Why You May Not Recognize Italian Village Pizza At Waterworks Mall

The local chain is revamping several of its Pittsburgh-area storefronts over the next few years.


It takes a village to reinvent a restaurant. 

The owner of Italian Village Pizza, a local chain founded in 1980, partnered with Derek Ott of Derivative Mixology to overhaul three of their fast-casual spots, expand the menu and launch a full-service bar program in them. 

The first Italian Village Trattoria opened on Dec. 20 at 938 Freeport Road at the Waterworks Mall, near Aspinwall. just a few storefronts down from the eatery’s original site. Hours are 11 a.m. to 10 p.m. Sunday through Thursday and 11 a.m. to 11 p.m. Friday and Saturday. 

Locations on McKnight Road in Ross and Old Mill Boulevard in Washington County will get makeovers in the next year or so. 

“We wanted to do upscale-quality food at an affordable price point,” says Owner Frank Veltri II. 


Veltri brought in veteran chef Richard Sphatt, a New York native who helmed kitchens at Il Pizzaiolo Primo, Il Pizzaiolo of Mt. Lebanon and the now-closed Molinaro Ristorante & Bar. 

Now, in addition to pizza, subs, calzones and wings, the restaurant offers guests an array of appetizers, soups and salads and specialty dishes with pasta (including gluten-friendly options) made daily in-house. Customers can order at the front counter during the day, but in the evenings, the dining room table service. 

To help warm up on a frigid December night, I ordered the rigatoni salsiccia with hot sausage, banana peppers, onions, white wine and marinara and garlic bread on the side. It was just the right level of spiciness and the fresh pasta made me forget I was dining in a strip mall. A friend’s ravioli pomodoro with cherry tomatoes was also a tasty take on a classic. 

Other menu items that caught my eye included penne boscaiola: pancetta, wild mushrooms, onions, cream, butter and parmigiano and oven-baked zucchini Parmigiana layered with mozzarella parmigiano, basil and marinara over spaghetti. 

If you’re not looking for a fancy pasta meal, the trattoria offers a variety of Italian-style fries such as the cacio pepe topped with aged pecorino, black pepper and sea salt. Carnivores looking to add veggies to their diet can opt for the meatball salad, which is mixed greens, tomatoes, cucumbers, mozzarella and creamy Italian dressing with crispy fried meatballs on top.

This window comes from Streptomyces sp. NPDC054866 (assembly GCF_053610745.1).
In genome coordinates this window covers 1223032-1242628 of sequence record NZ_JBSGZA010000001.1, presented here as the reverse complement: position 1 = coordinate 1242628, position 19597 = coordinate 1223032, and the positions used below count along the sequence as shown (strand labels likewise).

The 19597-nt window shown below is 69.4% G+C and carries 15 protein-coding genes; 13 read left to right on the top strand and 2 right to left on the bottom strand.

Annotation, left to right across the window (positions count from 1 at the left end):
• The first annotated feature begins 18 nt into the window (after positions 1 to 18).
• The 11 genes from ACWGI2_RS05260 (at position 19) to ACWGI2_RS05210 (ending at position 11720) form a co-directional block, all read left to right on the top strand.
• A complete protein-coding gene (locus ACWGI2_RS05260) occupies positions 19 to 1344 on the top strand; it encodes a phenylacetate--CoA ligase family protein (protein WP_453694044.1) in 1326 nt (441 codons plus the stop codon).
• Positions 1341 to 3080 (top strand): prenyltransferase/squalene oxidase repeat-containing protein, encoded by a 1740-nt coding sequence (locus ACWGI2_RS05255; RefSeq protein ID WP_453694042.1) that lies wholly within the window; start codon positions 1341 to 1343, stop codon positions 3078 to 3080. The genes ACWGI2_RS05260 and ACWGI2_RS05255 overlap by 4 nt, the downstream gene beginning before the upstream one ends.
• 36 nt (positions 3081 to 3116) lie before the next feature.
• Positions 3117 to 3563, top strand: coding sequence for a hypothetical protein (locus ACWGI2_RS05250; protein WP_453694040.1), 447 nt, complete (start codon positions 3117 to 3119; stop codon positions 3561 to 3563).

Italian Village’s wings are still available at market price, and there are New York-style and specialty pizzas sold by the pie or the slice.

Ott brings years of behind-the-bar expertise to the company. The California native moved to Pittsburgh in 2015 and soon established himself as a premiere mixologist. 

In 2020, he started Derivative Mixology, a consulting firm that helps everyone from average joes taking private lessons to high-end restaurants and bars beef up their booze game.

He opened Spirits & Tales in Oakland as bar manager in 2019 and continues the relationship by hosting on-property mixology classes. He served as opening bartender for Downtown’s Bridges & Bourbon, which helped him develop his passion for bar/restaurant consultation. Ott trains bar staff on the correct techniques and glassware, which, he says, is even more important in the post-pandemic world.

“There are a lot of people out there who have a desire to bartend and employers who are desperate to put a body behind the bar without training them properly,” he says. “When service takes a hit, quality takes a hit.”


The opening cocktail menu features classics such as the Old Fashioned and Negroni. Ott also formulated the Sicilian Sunrise made with vermouth bianco, cocchi bianco, elderflower liqueur, cocktail syrup, fresh orange juice, Prosecco and Peychaud’s Bitters. 

Italian Village now has an extensive wine list, a wide selection of brews by the bottle, 13 rotating draft beers and both a Prosecco and two sangrias on tap.

In the future, Ott hopes to open his own bar/restaurant. For now, he’s happy revamping Villages throughout Pittsburgh. 

Categories: PGHeats